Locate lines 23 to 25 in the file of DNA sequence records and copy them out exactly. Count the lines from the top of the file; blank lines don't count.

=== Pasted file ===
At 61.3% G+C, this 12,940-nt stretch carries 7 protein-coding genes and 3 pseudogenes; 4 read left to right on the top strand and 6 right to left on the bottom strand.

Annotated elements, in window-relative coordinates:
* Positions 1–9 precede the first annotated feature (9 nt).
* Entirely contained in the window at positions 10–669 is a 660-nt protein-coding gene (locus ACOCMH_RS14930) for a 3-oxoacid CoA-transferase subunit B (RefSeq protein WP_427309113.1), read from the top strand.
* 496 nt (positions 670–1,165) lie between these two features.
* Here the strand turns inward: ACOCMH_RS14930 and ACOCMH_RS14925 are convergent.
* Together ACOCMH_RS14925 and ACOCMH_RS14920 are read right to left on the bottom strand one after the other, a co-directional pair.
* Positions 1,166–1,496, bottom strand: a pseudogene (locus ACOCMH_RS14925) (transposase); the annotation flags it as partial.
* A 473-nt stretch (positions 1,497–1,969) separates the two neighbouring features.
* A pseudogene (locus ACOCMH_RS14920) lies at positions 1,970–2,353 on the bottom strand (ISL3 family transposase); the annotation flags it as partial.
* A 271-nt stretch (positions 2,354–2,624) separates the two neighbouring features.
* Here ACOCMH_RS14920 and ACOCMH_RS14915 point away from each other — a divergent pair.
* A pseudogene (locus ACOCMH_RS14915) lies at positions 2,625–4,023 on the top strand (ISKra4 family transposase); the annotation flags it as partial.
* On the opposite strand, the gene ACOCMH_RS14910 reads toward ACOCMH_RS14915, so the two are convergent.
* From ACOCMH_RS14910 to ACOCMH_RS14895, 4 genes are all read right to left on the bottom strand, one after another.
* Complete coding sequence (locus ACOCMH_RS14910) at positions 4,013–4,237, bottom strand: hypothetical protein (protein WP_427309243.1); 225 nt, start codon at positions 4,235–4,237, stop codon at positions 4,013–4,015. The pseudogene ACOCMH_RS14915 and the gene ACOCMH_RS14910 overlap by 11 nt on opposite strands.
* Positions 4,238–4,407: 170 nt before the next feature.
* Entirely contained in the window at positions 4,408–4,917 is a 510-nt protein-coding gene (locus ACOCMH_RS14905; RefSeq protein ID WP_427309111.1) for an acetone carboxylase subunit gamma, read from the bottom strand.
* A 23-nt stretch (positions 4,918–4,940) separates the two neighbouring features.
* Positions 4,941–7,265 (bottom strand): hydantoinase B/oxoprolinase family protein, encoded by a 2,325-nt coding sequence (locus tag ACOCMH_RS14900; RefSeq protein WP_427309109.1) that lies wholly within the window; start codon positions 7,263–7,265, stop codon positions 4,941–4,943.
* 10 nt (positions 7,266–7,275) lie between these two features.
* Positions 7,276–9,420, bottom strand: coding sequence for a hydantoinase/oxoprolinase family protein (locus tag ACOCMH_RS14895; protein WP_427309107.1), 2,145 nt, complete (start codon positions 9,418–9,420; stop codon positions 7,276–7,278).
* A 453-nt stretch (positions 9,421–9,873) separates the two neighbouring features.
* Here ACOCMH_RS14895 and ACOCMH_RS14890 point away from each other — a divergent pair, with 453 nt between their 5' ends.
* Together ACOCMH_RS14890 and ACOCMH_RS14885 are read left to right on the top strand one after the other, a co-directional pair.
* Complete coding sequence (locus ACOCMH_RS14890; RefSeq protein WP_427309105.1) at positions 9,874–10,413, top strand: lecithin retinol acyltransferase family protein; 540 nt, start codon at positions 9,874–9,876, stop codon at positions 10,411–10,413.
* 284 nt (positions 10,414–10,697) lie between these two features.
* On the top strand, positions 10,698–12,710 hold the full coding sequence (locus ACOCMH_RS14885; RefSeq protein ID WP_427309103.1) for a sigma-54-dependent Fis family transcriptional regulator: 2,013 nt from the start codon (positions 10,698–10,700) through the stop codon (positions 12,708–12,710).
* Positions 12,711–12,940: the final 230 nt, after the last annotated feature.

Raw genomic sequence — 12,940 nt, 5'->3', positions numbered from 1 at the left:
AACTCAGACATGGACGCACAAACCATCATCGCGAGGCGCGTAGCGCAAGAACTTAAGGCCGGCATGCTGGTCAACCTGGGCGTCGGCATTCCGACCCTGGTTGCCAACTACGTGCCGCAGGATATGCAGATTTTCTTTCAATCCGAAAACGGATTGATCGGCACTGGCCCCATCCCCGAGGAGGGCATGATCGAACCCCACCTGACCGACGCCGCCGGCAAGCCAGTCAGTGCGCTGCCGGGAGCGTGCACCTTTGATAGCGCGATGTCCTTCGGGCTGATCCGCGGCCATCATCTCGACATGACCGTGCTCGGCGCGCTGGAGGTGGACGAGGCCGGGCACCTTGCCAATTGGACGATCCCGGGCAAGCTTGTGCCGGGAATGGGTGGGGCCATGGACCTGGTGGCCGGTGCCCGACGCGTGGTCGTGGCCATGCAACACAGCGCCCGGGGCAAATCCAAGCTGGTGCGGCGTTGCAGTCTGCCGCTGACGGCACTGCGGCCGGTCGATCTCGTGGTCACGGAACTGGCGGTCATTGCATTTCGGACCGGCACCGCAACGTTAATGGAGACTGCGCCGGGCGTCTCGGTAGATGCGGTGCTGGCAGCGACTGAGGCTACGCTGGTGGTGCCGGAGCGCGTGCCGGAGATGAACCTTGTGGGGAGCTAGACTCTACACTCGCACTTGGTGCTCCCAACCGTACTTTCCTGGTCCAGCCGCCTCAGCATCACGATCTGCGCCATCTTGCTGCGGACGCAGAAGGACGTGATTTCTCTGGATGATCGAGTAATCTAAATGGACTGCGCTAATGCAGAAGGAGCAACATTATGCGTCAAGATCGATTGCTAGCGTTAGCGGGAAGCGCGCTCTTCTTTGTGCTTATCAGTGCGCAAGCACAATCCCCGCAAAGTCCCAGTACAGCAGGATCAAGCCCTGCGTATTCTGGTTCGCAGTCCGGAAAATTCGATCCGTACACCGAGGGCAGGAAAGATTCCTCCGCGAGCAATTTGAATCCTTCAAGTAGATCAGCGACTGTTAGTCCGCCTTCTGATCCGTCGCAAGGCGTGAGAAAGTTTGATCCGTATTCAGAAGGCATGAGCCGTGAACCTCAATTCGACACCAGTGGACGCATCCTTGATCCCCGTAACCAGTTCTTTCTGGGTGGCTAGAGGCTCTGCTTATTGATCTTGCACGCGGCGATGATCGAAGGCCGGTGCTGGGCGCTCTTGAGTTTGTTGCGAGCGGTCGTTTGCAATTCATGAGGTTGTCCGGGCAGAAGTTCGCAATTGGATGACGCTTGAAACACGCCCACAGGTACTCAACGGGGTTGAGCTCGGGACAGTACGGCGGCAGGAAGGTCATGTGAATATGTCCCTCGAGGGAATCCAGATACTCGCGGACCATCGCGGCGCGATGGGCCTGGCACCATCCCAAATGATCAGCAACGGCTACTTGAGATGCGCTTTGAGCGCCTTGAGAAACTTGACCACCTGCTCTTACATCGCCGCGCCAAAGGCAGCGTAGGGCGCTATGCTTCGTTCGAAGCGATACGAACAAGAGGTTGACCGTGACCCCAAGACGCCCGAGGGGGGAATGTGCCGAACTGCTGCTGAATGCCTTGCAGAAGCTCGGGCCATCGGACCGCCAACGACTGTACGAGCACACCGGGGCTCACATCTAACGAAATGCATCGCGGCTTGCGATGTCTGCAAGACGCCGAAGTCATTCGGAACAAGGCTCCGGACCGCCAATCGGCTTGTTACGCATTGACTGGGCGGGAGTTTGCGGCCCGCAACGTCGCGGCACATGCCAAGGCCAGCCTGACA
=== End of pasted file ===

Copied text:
* A 453-nt stretch (positions 9,421–9,873) separates the two neighbouring features.
* Here ACOCMH_RS14895 and ACOCMH_RS14890 point away from each other — a divergent pair, with 453 nt between their 5' ends.
* Together ACOCMH_RS14890 and ACOCMH_RS14885 are read left to right on the top strand one after the other, a co-directional pair.